Today officials broke ground on Bronx Commons, an affordable housing complex designed by Danois Architects and WXY Architecture + Urban Design. The mixed-use development, in the South Bronx's Melrose, includes 305 affordable apartments and is developed by local nonprofit WHEDco and BFC Partners in conjunction with New York City Department of Housing Preservation and Development (HPD). In a distinctive twist, the project is grounded by a 14,000-square-foot, 300-seat arts and cultural center and performance space. The Bronx Music Hall, which grew out of WHEDco's storefront music "lab," will bring programming to thousands annually and focus on nurturing the borough's artists. A public plaza and 22,000 square feet of retail at East 163rd Street rounds out the program. “As we build more and more needed affordable housing, there is no finer tribute to New York’s deep artistic history than including a music hall in this Bronx development," said Mayor Bill de Blasio, in a statement. "The projects will transform long-vacant City land into a vibrant cultural mecca and residential community for the borough and the City. I congratulate the Melrose community, and the future residents of this 100 percent affordable development." True to its diverse programming, the project is being executed by three different New York firms. Danois Architects is designing the housing, while WXY and Local Projects are designing the Bronx Music Hall. The latter firm specializes in interactive media design and its work anchors the new and stellar permanent exhibition at the Museum of the City of New York. The 426,000-square-foot project is being built on vacant city-owned land, the last free parcel in the Melrose Commons Urban Renewal Area. The city is touting its "deep" affordability, with units for households making between 30 and 110 percent of the Area Median Income, or $22,032 and $89,760 for a family of three. The borough's median household income was $34,299 for 2015. This article appears on HoverPin, a new app that lets you build personalized maps of geo-related online content based on your interests: architecture, food, culture, fitness, and more. Never miss The Architect’s Newspaper’s coverage of your area and discover new, exciting projects wherever you go! See our HoverPin layer here and download the app from the Apple Store.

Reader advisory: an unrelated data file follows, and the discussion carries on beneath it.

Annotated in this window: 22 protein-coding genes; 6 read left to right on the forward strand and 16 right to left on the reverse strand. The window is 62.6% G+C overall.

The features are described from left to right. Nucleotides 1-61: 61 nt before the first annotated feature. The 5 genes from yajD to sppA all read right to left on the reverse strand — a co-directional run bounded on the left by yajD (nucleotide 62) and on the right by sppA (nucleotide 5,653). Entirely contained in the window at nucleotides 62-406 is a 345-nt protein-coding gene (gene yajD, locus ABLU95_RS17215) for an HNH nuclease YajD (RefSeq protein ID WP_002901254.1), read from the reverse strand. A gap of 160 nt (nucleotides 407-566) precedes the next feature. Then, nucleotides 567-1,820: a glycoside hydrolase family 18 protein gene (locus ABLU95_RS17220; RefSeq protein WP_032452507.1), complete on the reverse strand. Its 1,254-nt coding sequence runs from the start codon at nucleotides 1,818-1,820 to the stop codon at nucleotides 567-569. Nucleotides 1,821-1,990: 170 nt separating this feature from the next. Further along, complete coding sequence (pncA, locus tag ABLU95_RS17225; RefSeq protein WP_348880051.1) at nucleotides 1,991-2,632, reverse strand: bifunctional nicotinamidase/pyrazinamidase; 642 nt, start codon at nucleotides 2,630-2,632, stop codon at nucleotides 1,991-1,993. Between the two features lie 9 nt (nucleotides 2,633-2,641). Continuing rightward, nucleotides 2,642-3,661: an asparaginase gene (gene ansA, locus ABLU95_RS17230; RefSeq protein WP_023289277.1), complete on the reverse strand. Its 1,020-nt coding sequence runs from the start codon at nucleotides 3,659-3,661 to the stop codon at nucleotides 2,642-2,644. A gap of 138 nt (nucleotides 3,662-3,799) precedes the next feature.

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A notorious former Bronx prison site to become affordable housing